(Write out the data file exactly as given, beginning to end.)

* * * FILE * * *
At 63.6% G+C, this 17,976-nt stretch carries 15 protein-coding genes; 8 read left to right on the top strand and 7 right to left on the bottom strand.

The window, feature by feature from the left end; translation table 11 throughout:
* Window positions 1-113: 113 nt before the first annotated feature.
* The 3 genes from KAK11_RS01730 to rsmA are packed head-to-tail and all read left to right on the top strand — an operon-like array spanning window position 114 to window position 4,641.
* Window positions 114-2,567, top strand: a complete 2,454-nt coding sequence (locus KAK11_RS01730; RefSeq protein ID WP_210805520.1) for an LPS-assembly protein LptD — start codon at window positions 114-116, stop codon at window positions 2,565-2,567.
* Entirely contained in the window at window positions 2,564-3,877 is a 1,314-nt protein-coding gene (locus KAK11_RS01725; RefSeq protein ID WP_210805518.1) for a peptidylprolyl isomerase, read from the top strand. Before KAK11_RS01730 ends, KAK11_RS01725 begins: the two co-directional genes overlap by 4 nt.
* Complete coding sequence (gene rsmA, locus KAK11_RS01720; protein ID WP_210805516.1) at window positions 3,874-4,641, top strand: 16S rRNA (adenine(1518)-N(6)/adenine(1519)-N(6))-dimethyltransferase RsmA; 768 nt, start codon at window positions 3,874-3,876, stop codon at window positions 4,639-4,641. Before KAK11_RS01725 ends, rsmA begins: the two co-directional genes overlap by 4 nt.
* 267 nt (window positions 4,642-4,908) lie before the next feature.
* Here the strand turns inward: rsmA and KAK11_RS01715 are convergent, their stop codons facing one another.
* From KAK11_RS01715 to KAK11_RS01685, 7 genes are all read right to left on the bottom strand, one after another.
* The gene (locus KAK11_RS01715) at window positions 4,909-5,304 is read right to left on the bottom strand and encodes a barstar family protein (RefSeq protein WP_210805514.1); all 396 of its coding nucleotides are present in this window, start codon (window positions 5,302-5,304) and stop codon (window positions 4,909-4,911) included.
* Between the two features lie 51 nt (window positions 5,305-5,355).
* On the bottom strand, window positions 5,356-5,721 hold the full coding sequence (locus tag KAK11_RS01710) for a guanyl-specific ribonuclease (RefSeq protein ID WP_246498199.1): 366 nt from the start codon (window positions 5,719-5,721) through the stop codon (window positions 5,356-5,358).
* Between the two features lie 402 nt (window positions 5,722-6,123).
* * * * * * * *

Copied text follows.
At 63.6% G+C, this 17,976-nt stretch carries 15 protein-coding genes; 8 read left to right on the top strand and 7 right to left on the bottom strand.

The window, feature by feature from the left end; translation table 11 throughout:
* Window positions 1-113: 113 nt before the first annotated feature.
* The 3 genes from KAK11_RS01730 to rsmA are packed head-to-tail and all read left to right on the top strand — an operon-like array spanning window position 114 to window position 4,641.
* Window positions 114-2,567, top strand: a complete 2,454-nt coding sequence (locus KAK11_RS01730; RefSeq protein ID WP_210805520.1) for an LPS-assembly protein LptD — start codon at window positions 114-116, stop codon at window positions 2,565-2,567.
* Entirely contained in the window at window positions 2,564-3,877 is a 1,314-nt protein-coding gene (locus KAK11_RS01725; RefSeq protein ID WP_210805518.1) for a peptidylprolyl isomerase, read from the top strand. Before KAK11_RS01730 ends, KAK11_RS01725 begins: the two co-directional genes overlap by 4 nt.
* Complete coding sequence (gene rsmA, locus KAK11_RS01720; protein ID WP_210805516.1) at window positions 3,874-4,641, top strand: 16S rRNA (adenine(1518)-N(6)/adenine(1519)-N(6))-dimethyltransferase RsmA; 768 nt, start codon at window positions 3,874-3,876, stop codon at window positions 4,639-4,641. Before KAK11_RS01725 ends, rsmA begins: the two co-directional genes overlap by 4 nt.
* 267 nt (window positions 4,642-4,908) lie before the next feature.
* Here the strand turns inward: rsmA and KAK11_RS01715 are convergent, their stop codons facing one another.
* From KAK11_RS01715 to KAK11_RS01685, 7 genes are all read right to left on the bottom strand, one after another.
* The gene (locus KAK11_RS01715) at window positions 4,909-5,304 is read right to left on the bottom strand and encodes a barstar family protein (RefSeq protein WP_210805514.1); all 396 of its coding nucleotides are present in this window, start codon (window positions 5,302-5,304) and stop codon (window positions 4,909-4,911) included.
* Between the two features lie 51 nt (window positions 5,305-5,355).
* On the bottom strand, window positions 5,356-5,721 hold the full coding sequence (locus tag KAK11_RS01710) for a guanyl-specific ribonuclease (RefSeq protein ID WP_246498199.1): 366 nt from the start codon (window positions 5,719-5,721) through the stop codon (window positions 5,356-5,358).
* Between the two features lie 402 nt (window positions 5,722-6,123).